Three Rivers Film Festival now playing
If you’re struggling to find that perfect date activity or fun night out on the town, the 2008 Three Rivers Film Festival may be your answer. Run by the Pittsburgh Filmmakers, this festival boasts the ability to appeal to any type of moviegoer. Featuring the best of the best in independent films, foreign films, shorts, restored movies, and films made in Pittsburgh, the 27th annual Three Rivers Film Festival is one of the hottest film events going on in the world right now. The Festival opened this past Friday and will continue until Nov. 22.
With over 40 critically acclaimed films playing in the Melwood Screening Room and Filmmakers Galleries, Regent Square Theater, and Harris Theater, you can’t make a poor movie choice. One particularly popular movie is a German film, Ben X. The film, directed by Nic Balthazar, follows the life of autistic online gamer Ben, played by Greg Timmermans, and his daily struggle with ruthless bullies at his school. Ben is spiraling into an abyss of depression as he aspires to beat the video game Archlord until he meets another gamer, Scarlite, played by Laura Verlinden. Scarlite alters Ben’s perception of life and helps him confront the taunting bullies in his life.
The riveting aspect of this film is the script that is relentlessly realistic and unforgiving to sympathy. The bullying portrayed in this film expresses the harm that is too often a reality for high school students as Ben struggles to maintain his sanity and desire to live. In this modern film that relies on the media of technology and the Internet, it is fascinating to watch Balthazar craft this story while utilizing a video game as a character in Ben’s life. Ben X’s demonstration of Ben’s struggle to leave his virtual world to face the reality of his life is a metaphorical statement for people to transcend their habitual, individualistic worlds to connect on a deeper level with the environment and people around them.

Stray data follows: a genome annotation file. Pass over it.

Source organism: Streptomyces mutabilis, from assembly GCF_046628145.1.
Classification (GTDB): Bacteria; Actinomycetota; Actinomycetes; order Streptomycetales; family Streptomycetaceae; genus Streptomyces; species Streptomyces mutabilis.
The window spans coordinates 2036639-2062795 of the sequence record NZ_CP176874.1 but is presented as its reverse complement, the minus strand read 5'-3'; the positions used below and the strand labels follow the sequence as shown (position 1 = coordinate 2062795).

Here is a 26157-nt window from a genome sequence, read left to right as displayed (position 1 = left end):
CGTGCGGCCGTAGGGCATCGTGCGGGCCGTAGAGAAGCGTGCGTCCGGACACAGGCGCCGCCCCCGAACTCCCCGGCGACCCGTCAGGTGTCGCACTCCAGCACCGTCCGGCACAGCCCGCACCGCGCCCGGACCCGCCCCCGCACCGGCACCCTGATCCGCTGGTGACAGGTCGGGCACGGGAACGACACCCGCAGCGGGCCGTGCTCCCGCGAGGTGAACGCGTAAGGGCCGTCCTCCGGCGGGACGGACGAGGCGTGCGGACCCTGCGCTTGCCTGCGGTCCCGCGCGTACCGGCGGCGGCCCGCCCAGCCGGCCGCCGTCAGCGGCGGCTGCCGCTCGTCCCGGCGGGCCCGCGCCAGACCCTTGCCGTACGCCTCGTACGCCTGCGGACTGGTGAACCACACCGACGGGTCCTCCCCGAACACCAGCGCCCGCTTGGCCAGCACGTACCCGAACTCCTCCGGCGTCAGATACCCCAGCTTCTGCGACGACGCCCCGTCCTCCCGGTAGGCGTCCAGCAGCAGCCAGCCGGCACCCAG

Ben and Scarlite’s desire to seek revenge on his aggressors is a plan that also aides Ben’s mother, played by the expressive Marijke Pinoy, in attempting to connect to her son. Ben is a loner and his inability to display affection is hard on his loving mother, but Ben and Scarlite’s plan of revenge helps Ben’s mother connect to Ben through a common experience and struggle. This is Balthazar’s way of expressing the distance between people and the optimism that can occur with even the slightest sign of mutual understanding.
One criticism of Ben X is that it relies on a vengeful climax. With a story built around humans’ struggles to truly find each other, it can be a stretch to accept optimism in the form of vengeance instead of sympathy. Balthazar’s style of storytelling and blending between the virtual and realistic world provide a strong argument, however, that this is the only satisfactory climax option for the story. With such an extreme portrayal of bullying and Ben’s further withdrawal from reality in the beginning of the film, it is moving to see how each character eventually connects on an emotional level. Life is often built around layers of mutual misunderstandings and isolation between people. In Ben X, however, Balthazar and his predominantly young and gifted cast focus on the power that is generated when the broad gap between characters narrows even the slightest bit.
This is just one of the films playing at the Three Rivers Film Festival. With cheap tickets and plenty of excellent movie options, this Pittsburgh tradition is very much worth attending. Tickets and event schedules can be found on www.3rff.com.